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Rule #1: Stop Fooling Yourself

[Portrait of Cab Calloway, Columbia studio, New York, N.Y., ca. Mar. 1947] (LOC)
Photo of Cab Calloway by Library of Congress via Flickr

A college friend was a film student at Tisch School for the Arts at NYU.

I vividly remember her practicing her shots, spending hours positioning a rose on a stool with a white sheet draped behind it. Then taking picture after picture.

Went to Pennsylvania once, and spent the weekend with her family.

They had a beautiful, small wooden house.  I remember walking up the steps from the main floor to put my things down upstairs, looking up at the ceiling, and thinking that it was beautiful. (I grew up with popcorn ceilings.)

They had some kites, or flags, or something like that affixed to the ceilings as well. I stood there in joy and wonder, thinking of the heavy books and heavy framed pictures in my house in New Jersey.

Airy in her house, heavy in my own.

I never wanted to be religious like my parents were. But I couldn’t admit it then.

I returned to New York and confessed to my mother. Normally open-minded, she gasped. Driving…on Shabbos…and you are happy?

She hung up the phone and I decided that I hated myself for being such a bad person. Till decades later when I realized, I’m not bad – just not the same as her.

The point of all this is that work is much the same. We have a flash of realization, and quickly bury it in aisles of denial.

How often do we admit and take responsibility for the fact that—

--a project is failing

--a team member – frontline, manager or even a leader - just isn’t cutting it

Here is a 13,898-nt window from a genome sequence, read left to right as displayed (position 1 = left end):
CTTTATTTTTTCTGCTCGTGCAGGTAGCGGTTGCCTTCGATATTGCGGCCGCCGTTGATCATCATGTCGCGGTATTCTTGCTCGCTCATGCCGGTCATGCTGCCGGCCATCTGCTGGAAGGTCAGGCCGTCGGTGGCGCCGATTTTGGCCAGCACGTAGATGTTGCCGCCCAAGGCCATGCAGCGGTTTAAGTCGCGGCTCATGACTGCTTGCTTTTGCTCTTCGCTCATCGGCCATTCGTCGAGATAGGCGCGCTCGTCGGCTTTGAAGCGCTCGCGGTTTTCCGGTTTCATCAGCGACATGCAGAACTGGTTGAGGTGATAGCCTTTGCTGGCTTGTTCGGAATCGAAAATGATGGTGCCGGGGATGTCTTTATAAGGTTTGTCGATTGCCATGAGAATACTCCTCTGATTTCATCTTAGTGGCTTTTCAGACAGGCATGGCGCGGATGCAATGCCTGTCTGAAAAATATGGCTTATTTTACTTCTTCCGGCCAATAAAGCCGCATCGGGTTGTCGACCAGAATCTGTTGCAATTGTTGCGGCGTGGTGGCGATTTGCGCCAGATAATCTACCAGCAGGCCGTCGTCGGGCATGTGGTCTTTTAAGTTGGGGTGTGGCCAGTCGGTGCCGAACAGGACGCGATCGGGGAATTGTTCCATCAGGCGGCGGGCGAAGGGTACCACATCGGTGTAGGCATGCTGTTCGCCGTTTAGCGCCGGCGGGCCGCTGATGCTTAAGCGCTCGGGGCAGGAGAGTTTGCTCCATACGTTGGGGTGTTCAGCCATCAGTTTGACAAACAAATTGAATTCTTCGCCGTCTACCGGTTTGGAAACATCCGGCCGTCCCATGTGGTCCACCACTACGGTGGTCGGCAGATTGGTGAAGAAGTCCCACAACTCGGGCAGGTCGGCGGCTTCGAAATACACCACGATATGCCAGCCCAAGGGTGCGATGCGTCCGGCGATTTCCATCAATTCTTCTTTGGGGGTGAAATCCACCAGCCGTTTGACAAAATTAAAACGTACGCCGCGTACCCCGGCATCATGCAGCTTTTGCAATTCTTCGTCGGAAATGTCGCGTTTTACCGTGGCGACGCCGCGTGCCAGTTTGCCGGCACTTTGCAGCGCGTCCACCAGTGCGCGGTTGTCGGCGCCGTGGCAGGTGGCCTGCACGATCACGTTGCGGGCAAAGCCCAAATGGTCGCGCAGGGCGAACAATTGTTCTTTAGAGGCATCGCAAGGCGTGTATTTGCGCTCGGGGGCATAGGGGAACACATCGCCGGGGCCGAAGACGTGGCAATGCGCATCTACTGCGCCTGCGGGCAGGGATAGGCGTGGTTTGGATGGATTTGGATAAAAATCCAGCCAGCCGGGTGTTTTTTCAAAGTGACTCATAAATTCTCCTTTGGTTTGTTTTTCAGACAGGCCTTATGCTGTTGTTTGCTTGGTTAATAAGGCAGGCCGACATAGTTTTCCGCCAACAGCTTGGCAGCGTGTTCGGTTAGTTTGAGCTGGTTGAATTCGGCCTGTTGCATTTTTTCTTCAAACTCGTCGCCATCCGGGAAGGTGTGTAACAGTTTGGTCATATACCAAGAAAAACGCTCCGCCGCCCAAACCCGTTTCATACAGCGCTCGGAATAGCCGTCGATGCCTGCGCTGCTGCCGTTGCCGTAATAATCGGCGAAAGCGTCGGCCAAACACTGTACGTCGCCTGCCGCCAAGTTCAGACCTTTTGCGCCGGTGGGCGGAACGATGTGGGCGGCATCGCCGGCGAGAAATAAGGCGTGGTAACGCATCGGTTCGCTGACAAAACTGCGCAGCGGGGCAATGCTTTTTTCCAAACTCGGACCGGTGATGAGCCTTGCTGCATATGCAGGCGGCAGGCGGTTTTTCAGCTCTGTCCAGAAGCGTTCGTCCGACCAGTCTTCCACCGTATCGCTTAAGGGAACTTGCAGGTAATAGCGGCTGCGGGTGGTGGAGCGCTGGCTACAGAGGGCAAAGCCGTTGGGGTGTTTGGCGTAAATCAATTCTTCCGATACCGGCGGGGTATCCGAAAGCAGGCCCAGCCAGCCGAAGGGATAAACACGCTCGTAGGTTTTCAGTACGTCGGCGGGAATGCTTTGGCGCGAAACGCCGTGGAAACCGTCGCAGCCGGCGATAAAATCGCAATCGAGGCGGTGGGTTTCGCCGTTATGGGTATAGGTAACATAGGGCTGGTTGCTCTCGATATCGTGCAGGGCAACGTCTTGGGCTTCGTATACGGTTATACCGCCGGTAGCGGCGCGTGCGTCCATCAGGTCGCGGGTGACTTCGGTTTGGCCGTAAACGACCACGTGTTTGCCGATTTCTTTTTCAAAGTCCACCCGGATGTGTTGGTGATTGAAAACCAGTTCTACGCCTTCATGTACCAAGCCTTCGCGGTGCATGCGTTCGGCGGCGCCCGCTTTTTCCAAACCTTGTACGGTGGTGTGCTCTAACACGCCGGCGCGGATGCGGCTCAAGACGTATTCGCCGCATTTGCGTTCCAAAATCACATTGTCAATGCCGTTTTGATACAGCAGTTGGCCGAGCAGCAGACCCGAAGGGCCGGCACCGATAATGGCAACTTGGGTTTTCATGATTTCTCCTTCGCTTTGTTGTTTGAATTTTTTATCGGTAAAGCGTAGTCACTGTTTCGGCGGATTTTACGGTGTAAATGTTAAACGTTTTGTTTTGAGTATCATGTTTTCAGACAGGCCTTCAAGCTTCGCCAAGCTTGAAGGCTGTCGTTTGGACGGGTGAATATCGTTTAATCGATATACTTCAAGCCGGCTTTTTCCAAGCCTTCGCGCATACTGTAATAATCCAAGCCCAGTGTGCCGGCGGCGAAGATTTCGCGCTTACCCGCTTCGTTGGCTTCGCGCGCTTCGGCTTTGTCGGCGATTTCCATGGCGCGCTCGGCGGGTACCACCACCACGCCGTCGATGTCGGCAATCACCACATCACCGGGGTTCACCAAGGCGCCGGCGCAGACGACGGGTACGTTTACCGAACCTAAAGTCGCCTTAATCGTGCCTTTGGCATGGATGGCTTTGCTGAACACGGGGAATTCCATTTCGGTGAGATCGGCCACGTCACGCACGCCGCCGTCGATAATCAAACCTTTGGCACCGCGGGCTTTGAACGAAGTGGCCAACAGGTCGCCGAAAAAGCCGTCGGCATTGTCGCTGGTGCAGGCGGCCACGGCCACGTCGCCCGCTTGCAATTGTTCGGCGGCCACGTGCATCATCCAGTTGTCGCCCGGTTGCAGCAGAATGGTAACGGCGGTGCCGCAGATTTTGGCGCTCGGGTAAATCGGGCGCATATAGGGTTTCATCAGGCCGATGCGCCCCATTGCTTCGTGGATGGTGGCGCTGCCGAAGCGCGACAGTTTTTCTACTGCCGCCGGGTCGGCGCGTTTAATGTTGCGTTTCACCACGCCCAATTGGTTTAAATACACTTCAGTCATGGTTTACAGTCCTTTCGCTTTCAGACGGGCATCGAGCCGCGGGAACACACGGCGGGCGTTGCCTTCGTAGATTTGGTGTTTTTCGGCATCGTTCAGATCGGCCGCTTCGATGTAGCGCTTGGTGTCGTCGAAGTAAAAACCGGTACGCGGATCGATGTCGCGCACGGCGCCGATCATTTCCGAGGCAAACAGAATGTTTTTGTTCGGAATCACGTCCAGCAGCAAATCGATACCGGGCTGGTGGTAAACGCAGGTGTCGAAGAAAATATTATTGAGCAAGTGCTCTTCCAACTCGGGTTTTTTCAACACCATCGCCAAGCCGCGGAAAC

--a process is broken

--a division is becoming unnecessary

--ongoing conflicts are getting out of hand?

Last night I was watching Piers Morgan interview Jack Welch on CNN. If I could vote for Welch to take over (at least the economy), I would. There was an honesty to his talk. He simply told it like he saw it. 

This is not necessarily the same thing as being right – but Welch struck me as the kind of person who has made a deliberate choice not to fool himself.

Clicking away from Jack Welch there was the Kardashian reality show.

Now before you all throw rotten tomatoes at me because of their trashy ways, and Kim’s immoral, ludicrous reality-show marriage – don’t.  I’m just trying to make a point here.

The mother, Kris Jenner, cheated on her first husband and the tabloids have made much of this. They say that daughter Khloe’s paternity is probably one of her cheat-ees.

Instead of hiding, Kris got a DNA test done on the kids.

In the end most things are not that bad. Cancer is bad. But not most things.

Denial is worse than most problems. Someone started “F*** Cancer” to promote preventive education and examination for cancer, because people get so freaked out about it they just ignore the simple steps that could save their lives.

Everyone has trouble confronting themselves. But sooner or later, you’ve just got to do it. Maybe not in a harsh way, but in a way that helps you take care of what needs to get done.

Have a good day everyone, and good luck!

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